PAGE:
While the government has made it too difficult for opposition groups to stage their own protest demonstrations, the opposition has become sufficiently popular and widespread to hijack official demonstrations. These are held several times a year, mainly for propaganda purposes. The next one is on December 7th ("Students Day"). Police officials have warned that there will be blood, and worse, if the opposition tries to take over this one (which they almost surely will, as the opposition movement is strongest among students.)

Nothing the resistance, to the religious dictatorship, the clerics have decided to cut off this opposition at the source. So the religious establishment is exercising more control over primary school education. This will not eliminate radical older students, but it will provide more brainwashed pro-government students. These kids are good as informants, or cannon fodder for street demonstrations. The Iranians have noted the success of the Palestinians in using heavy indoctrination on primary school and pre-school, kids, in reducing dissent and increasing the supply of fanatics for the cause (lots of suicide bomber volunteers, for example).

November 29, 2009: In response to UN criticism of Iranian nuclear fuel refining efforts, the government announced that it would build ten more nuclear fuel refining facilities, and greatly increase its capacity for producing nuclear fuel, or material for nuclear weapons. Iran is basically telling the UN to go screw itself, because Iran will not bow to any UN demands. Meanwhile, Russia changed its mind again, and now says it will complete the nuclear power plant it is building for Iran, as quickly as possible. Earlier this year, Russia said the plant would not come on line this year (and it probably still won't.) Russia and Iran have had several arguments over how the plant was being built, and Iran has withheld payments to Russia (which usually resulted in Russia halting work, followed by peace talks and the resumption of payments and work.)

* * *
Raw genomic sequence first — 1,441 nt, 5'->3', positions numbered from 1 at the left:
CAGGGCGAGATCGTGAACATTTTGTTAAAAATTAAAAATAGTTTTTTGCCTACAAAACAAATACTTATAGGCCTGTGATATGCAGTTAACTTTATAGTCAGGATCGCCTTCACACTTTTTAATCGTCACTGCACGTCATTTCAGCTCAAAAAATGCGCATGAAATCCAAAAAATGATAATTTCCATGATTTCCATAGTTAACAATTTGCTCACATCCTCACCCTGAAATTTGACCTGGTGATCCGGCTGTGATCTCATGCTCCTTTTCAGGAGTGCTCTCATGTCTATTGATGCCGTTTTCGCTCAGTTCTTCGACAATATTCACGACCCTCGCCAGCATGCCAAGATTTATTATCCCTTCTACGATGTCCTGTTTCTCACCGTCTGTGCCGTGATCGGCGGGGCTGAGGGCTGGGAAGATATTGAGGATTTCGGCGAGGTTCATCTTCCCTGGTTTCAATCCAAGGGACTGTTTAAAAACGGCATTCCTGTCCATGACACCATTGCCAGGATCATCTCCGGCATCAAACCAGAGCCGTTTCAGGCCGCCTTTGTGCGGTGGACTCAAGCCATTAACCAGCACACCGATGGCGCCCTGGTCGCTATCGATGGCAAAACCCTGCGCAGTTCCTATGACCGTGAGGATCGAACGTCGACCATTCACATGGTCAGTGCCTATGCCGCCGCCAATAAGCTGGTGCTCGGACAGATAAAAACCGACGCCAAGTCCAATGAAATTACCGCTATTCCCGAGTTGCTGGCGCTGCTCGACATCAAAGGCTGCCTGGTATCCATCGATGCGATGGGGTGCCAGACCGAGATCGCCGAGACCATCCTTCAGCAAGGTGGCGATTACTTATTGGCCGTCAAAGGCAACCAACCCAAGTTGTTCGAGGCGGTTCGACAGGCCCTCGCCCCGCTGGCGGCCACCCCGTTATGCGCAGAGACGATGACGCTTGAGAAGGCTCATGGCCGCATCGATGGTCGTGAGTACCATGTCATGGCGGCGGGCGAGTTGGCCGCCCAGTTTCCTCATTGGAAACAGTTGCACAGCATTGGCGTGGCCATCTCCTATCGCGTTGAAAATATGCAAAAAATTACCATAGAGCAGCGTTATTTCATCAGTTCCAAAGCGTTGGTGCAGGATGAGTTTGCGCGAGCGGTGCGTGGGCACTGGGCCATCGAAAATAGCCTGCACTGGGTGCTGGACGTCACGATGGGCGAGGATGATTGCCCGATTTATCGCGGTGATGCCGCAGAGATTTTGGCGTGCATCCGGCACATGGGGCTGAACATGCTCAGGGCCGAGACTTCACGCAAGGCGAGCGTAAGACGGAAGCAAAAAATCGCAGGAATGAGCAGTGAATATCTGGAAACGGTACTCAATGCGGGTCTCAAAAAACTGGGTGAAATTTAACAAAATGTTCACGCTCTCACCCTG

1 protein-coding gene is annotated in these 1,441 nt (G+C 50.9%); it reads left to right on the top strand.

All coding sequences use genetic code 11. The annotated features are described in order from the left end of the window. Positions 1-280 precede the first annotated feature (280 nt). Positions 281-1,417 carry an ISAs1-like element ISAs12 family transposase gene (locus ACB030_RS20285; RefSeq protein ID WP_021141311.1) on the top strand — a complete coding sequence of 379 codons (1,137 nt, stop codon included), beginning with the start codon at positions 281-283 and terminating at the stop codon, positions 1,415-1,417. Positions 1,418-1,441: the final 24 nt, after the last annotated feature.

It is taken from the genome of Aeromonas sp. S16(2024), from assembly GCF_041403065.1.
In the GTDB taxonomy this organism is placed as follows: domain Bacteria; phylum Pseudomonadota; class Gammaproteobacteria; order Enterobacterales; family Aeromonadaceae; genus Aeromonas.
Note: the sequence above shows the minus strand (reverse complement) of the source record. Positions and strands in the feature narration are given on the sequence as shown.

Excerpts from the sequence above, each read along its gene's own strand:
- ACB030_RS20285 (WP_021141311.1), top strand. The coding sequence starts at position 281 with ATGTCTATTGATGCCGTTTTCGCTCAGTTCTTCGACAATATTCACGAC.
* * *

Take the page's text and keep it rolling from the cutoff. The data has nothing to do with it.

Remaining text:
November 27, 2009: China offered to back a UN censure measure against Iran, but nothing stronger. Iran is a major supplier of oil to China, and of growing importance as a trade partner.